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Summer Reading: 3 Mouth-Watering Cookbooks

by Laura Grimmer
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Wednesday Jun 18, 2014
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What better way to spend a lazy summer weekend than drinking a cold Arnold Palmer and flipping through a beautiful new cookbook? EDGE picks our top three summer reads that we hope will inspire good meals and good times.

"Itsu, the Cookbook"
Londoners will recognize Itsu as the local restaurant chain dedicated to light, healthy food with a vibrant Asian-inspired menu. Since opening the original location in 1997, the brand now boasts 50 shops where customers can indulge in detox soups, "hip, humble and healthy" salads and grab-and-go snacks.

"Itsu, the Cookbook" (Mitchell Beazley, June 2014, $19.99) captures the essence of its vision with a casual collection of 100 recipes.

The clean design and eye-popping photography by Anders Schonnemann makes it the perfect summer read, and you’ll be anxious to get in the kitchen to experiment with dishes such as scallop salad with chile, scallions and crisp garlic; or seven veg & brown rice potsu with ithai sauce. And for those interested in making their own sushi, the book offers easy-to-follow instructions for a variety of maki and hand rolls.


"Back to Butter"

Tried low-fat to get healthier? Low-carb? Vegetarian? Vegan? Paleo? Well, maybe it’s time for "Back to Butter" (Fair Winds Press, March 2014, $24.99), by Molly Chester and Sandy Schrecengost, the daughter-mother team behind the traditional foods blog Organic Spark.

Chester, an organic farmer and a graduate of The Natural Gourmet Institute of Health and Culinary Arts, is a follower of the so-called traditional foods movement. In "Back to Butter," Chester explains that traditional foods are based on culinary and farming techniques that "kept primitive cultures, cut off from the processed foods and medicine of modern societies, healthy, happy and fertile."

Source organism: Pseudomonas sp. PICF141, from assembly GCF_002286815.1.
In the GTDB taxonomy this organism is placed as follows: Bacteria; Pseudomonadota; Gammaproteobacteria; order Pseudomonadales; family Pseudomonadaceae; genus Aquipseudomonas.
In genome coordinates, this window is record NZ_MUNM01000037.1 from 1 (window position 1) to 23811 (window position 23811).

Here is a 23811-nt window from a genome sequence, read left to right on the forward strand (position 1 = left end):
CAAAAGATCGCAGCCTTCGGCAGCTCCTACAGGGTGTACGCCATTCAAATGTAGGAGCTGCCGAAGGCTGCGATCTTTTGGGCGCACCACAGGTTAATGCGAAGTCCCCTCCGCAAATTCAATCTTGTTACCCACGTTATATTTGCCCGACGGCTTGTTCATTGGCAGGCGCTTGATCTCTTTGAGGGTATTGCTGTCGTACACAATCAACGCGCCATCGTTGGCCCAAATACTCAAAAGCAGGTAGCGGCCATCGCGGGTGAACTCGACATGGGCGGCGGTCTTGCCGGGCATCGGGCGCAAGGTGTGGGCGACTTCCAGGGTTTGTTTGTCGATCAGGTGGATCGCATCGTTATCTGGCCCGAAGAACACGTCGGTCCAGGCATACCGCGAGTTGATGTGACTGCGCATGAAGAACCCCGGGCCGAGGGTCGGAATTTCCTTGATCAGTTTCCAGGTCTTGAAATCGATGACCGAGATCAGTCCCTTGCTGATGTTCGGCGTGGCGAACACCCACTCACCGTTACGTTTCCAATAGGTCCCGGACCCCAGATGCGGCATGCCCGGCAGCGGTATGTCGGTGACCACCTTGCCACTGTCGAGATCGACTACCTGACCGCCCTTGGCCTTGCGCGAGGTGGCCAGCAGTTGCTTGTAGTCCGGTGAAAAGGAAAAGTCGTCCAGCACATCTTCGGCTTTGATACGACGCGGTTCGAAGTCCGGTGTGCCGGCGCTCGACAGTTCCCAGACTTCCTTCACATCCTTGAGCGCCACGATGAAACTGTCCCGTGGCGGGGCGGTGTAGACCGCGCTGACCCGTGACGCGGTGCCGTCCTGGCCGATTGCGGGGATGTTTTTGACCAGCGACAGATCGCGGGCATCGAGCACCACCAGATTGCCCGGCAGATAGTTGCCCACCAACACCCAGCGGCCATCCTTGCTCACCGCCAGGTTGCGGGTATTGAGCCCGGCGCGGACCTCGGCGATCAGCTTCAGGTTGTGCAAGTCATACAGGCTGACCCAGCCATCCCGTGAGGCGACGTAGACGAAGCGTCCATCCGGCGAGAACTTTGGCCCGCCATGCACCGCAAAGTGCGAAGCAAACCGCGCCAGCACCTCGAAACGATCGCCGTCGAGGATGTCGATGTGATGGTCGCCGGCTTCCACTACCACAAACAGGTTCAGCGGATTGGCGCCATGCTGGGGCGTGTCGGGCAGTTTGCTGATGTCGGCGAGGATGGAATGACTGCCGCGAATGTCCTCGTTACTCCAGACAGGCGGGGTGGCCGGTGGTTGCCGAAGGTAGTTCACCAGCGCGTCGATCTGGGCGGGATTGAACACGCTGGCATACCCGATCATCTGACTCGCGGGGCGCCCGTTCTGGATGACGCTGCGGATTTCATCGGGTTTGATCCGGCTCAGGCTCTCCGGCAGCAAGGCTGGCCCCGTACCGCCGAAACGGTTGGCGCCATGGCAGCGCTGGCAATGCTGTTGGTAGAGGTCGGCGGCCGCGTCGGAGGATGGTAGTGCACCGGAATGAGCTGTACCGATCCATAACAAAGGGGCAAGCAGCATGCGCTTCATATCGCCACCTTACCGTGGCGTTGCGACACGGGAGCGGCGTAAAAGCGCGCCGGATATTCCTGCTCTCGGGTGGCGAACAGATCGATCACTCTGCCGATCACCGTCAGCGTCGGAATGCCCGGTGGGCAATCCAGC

The cookbook’s recipes rely on ingredients like grass-grazing animals, organic vegetables, soaked grains, nuts and seeds, and raw dairy products. And fat. Saturated fat, like butter, coconut oil, pork lard, olive oil and nut oils.

What I like most about "Back to Butter" are the in-depth explanations; in fact, the first five chapters are devoted to understanding and preparing traditional ingredients. The recipes that follow are as compelling as the text and pictures that accompany them, especially ones like Hot Onion Dip (Vidalia onions, Swiss cheese and homemade mayonnaise), Roasted Cauliflower with Pine Nuts and Parmesan (anything that starts with bacon fat wins my vote) and Crispy Peach Cobbler (fresh-milled sprouted whole wheat pastry flour and honey).


"Artisan Bread: 100 Years of Techniques and Recipes"

Food doesn’t get much more traditional than artisan bread. New York’s Orwasher’s Bakery, located in the last vestiges of the Upper East Side that harken back to the area’s one-time thriving German, Czech and Hungarian roots, introduces "Artisan Bread: 100 Years of Techniques and Recipes" (Race Point Publishing, April 2014, $30.00).

With this book, owner and baker Keith Cohen gives a loving history of Orwasher’s plus beautifully illustrated examples of the most common forms of artisanal breads - pumpernickel, rye, ciabatta, focaccia, Pullman loaves, baguette, challah and sourdough - and a wonderful grounding in bread-baking technique and critical success factors for the home baker. Cohen also discusses local sourcing and old-world traditions that make bread taste good, but also are healthier than store-bought, mass-produced loaves.

The traditional breads are covered in detail, but interesting ethnic standbys like Potato Burger Buns, Pumpernickel Rolls and Salt Sticks are fabulous, as are Cohen’s "new" beer breads and artisan wine breads. Using starters made from fermenting wine grapes and baking techniques that date back to ancient Egypt, there’s nothing "new" about them. But Orwasher’s re-introduction of these gems back into the kitchen sure is.


Laura Grimmer is a private chef and trained sommelier based in New York.

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